Hon. Alban. K. Bagbin declared his interest in becoming president during a media interview recently. Not surprisingly this has sent ripples across the political spectrum particularly within the NDC. This is not surprising for two reasons: (a) Bagbin’s stature in the party and (b) the current open slot within the opposition party as they plot towards 2020. Here we examine the case for and against Hon. Alban Kingsford Sumani Bagbin, MP for Nadowli-Kaleo and Second Deputy Speaker of Ghana’s Parliament.
Pro: The case for Bagbin
Name recognition and popularity
Honourable Bagbin is wildly popular. His name recognition in Ghana is through the roof. As a seasoned politician and henchman for the NDC especially within parliament over the past decades, his name is immediately recognizable. Mr. Bagbin would easily pass one of the first tests in campaign politics that many unknown, fresh-faced or little know politicians face: the name recognition or popularity test. He has a constituency and a base to start from though he would have to strengthen his party machinery reach. Bagbin would start the race extremely well known.
There are very few politicians in this country with the kind of experience Bagbin boasts of. His legislative track record is unmatchable; his executive experience is doubtless and his political skills are well honed. Mr. Bagbin will come to the presidency with quite a long CV and an enviable track record.
Mr Bagbin is no lightweight. He has earned his stripes as a serious player since his hey days as a minority leader in the Kufuor era. Some will remember his famous statement to the late Right. Hon. Speaker Peter Alan Adjetey “…. We will go after him”. To be honest, Honourable Bagbin belongs to the golden era of Ghana’s parliament. He is intelligent. He is knowledgeable. He is assertive. He will come to the presidency with a great deal of insights about the workings of our country.
If communication is central to unlocking the goodies of the political world then Bagbin has got the keys. He speaks clearly, simply but brightly. He is quite a natural in varying forms of political communication: whether in the media, on the legislative floor or on the political podium. He is never one to disappoint. These skills will serve him well on the campaign platform and certainly at the presidency where language and persuasion are key.
Con: The case against Bagbin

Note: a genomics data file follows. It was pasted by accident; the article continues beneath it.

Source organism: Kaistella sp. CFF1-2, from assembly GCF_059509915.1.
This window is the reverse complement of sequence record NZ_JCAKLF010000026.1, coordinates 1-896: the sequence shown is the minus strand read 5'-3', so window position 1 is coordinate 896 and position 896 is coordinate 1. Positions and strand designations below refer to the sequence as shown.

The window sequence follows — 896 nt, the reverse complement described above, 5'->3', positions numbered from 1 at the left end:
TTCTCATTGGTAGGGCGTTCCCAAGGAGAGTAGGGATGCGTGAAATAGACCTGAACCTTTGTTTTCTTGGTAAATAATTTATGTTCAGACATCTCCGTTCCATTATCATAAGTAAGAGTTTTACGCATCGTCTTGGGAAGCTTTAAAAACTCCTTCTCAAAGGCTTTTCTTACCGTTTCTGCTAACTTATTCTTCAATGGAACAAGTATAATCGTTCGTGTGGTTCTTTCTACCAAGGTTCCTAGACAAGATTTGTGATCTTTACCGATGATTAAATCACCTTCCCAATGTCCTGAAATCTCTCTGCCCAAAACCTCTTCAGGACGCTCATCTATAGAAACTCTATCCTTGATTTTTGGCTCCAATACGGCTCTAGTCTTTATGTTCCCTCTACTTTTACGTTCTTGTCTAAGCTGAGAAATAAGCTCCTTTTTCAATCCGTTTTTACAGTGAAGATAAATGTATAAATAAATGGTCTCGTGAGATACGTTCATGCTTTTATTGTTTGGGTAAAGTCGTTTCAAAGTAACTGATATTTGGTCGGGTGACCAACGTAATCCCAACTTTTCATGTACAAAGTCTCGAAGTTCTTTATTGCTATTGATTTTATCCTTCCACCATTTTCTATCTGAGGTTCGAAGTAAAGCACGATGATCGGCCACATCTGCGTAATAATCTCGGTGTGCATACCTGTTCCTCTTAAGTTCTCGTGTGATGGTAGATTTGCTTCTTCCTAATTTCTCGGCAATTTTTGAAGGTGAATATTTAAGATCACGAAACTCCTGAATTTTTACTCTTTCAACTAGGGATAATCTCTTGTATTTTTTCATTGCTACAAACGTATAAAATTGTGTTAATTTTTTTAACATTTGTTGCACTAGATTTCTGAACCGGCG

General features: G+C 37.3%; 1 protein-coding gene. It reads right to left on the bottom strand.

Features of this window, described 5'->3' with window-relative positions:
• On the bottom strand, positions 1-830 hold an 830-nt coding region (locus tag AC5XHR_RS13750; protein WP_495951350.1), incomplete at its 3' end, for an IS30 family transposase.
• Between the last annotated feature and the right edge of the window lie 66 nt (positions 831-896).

Establishment candidate and old school
Mr. Bagbin has pretty much been part and parcel of the old political class in Ghana. For many looking forward to a break from the past, he will come off as stale. Bagbin will struggle with this class of voters.
There was a time, not too far off actually, when Bagbin was anti-establishment. He famously called his own government—the Mahama regime—the government of family and friends. That is not all. He has gone on to make some pretty “controversial statements” (example: “President is naked” saga) which could come back to haunt him. In a party primary with long memories, people don’t easily forget—or forgive.
The Northern factor
The NDC’s most recent presidential candidate was from the Northern region. Their leader in parliament, a very strong position for a party in opposition, is from the Northern sector. The vibe you get from the party especially post-election 2016 is the idea that some hard core grassroots members would want to take a different turn by breaking a perceived “Northern” stranglehold. This may seriously hamper Bagbin’s chances.
Hon. Bagbin has a ready smile, is not too stack up and releases some good measure of humour every now and again but he is not as widely charismatic as J.J Rawlings or John Mahama. Maybe it’s got something to do with his storied legislative image where house affairs mostly turn dense and technical. Bagbin immediately reminds one of former US Congressman and House Speaker Newt Gingrich: fierce debater, great oratory and widely knowledgeable but limited in charisma. This is important if he has to connect or electrify.